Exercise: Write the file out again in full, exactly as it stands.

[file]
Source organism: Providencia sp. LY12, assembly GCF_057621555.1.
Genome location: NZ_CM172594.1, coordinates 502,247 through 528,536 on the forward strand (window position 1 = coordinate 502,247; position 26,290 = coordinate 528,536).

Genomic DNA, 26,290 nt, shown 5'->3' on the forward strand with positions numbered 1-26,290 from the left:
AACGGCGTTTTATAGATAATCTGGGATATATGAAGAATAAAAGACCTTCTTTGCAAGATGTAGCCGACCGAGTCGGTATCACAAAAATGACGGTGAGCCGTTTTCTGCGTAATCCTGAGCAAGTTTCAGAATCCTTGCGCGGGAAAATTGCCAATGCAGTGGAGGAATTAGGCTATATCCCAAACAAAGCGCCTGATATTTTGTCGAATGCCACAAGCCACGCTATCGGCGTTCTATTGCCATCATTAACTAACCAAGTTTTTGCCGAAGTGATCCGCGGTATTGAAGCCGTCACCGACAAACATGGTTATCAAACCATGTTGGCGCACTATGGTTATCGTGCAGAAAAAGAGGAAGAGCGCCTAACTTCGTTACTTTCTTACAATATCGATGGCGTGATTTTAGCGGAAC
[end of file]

Source organism: Providencia sp. LY12, assembly GCF_057621555.1.
Genome location: NZ_CM172594.1, coordinates 502,247 through 528,536 on the forward strand (window position 1 = coordinate 502,247; position 26,290 = coordinate 528,536).

Genomic DNA, 26,290 nt, shown 5'->3' on the forward strand with positions numbered 1-26,290 from the left:
AACGGCGTTTTATAGATAATCTGGGATATATGAAGAATAAAAGACCTTCTTTGCAAGATGTAGCCGACCGAGTCGGTATCACAAAAATGACGGTGAGCCGTTTTCTGCGTAATCCTGAGCAAGTTTCAGAATCCTTGCGCGGGAAAATTGCCAATGCAGTGGAGGAATTAGGCTATATCCCAAACAAAGCGCCTGATATTTTGTCGAATGCCACAAGCCACGCTATCGGCGTTCTATTGCCATCATTAACTAACCAAGTTTTTGCCGAAGTGATCCGCGGTATTGAAGCCGTCACCGACAAACATGGTTATCAAACCATGTTGGCGCACTATGGTTATCGTGCAGAAAAAGAGGAAGAGCGCCTAACTTCGTTACTTTCTTACAATATCGATGGCGTGATTTTAGCGGAAC